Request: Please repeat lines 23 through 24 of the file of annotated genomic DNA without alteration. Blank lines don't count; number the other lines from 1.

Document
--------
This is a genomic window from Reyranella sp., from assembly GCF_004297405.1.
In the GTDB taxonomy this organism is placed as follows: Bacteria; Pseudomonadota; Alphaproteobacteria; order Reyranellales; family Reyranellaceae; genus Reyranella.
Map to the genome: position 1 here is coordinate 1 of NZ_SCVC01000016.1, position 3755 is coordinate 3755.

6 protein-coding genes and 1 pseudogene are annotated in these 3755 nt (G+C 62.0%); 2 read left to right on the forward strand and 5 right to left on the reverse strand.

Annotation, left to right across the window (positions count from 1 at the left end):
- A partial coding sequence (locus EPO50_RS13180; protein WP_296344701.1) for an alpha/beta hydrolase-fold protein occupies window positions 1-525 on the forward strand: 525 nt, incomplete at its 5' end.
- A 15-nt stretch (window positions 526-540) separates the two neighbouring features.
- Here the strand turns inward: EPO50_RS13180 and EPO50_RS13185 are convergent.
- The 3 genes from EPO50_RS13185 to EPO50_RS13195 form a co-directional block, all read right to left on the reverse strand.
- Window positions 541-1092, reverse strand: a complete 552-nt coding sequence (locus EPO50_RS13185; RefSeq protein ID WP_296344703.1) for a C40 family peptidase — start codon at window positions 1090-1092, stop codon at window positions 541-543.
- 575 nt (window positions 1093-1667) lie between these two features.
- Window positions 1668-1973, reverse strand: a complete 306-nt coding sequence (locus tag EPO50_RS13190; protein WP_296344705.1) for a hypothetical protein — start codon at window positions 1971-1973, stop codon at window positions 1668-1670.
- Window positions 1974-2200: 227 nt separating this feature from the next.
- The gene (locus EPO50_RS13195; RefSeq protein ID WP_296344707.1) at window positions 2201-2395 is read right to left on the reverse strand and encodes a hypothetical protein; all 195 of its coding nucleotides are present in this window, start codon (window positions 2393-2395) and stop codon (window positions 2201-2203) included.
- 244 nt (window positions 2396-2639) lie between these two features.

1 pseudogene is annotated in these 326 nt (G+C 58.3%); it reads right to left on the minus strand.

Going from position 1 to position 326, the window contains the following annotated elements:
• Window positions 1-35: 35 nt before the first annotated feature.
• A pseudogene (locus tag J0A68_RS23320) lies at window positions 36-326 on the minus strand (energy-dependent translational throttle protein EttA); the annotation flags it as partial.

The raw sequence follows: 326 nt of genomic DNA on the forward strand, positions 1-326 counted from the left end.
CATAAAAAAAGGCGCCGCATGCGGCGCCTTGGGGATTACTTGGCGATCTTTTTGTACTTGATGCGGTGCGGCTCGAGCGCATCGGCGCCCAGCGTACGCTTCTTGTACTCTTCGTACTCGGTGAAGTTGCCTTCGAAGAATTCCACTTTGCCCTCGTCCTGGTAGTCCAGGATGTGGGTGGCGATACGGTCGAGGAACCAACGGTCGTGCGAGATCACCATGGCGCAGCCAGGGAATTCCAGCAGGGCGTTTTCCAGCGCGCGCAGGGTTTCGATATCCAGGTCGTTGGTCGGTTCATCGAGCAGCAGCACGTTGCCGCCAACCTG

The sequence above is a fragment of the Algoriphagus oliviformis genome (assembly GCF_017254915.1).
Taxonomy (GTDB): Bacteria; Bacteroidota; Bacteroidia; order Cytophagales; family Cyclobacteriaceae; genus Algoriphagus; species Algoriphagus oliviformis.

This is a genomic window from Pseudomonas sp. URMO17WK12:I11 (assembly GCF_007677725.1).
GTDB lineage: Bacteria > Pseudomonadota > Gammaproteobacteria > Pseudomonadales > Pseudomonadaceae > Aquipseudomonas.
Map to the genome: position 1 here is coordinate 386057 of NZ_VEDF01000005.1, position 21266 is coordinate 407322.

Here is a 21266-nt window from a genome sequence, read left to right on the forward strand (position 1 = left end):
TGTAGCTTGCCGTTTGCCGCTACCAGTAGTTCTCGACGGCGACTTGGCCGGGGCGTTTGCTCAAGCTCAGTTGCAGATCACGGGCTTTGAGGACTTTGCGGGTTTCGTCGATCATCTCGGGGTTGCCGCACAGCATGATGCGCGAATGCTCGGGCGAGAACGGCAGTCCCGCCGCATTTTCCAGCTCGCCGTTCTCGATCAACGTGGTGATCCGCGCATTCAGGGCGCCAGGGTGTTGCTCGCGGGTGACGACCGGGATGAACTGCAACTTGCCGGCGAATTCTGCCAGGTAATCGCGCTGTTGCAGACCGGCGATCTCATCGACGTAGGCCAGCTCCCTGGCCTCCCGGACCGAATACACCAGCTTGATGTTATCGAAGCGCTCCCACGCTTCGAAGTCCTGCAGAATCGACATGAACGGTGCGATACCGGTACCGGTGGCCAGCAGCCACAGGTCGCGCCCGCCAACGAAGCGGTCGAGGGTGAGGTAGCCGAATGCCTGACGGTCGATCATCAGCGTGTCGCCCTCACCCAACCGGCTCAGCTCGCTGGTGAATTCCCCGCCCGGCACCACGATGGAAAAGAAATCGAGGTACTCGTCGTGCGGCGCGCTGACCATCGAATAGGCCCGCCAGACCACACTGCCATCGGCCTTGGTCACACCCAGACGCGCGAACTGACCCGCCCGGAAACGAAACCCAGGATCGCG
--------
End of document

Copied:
Taxonomy (GTDB): Bacteria; Bacteroidota; Bacteroidia; order Cytophagales; family Cyclobacteriaceae; genus Algoriphagus; species Algoriphagus oliviformis.

This is a genomic window from Pseudomonas sp. URMO17WK12:I11 (assembly GCF_007677725.1).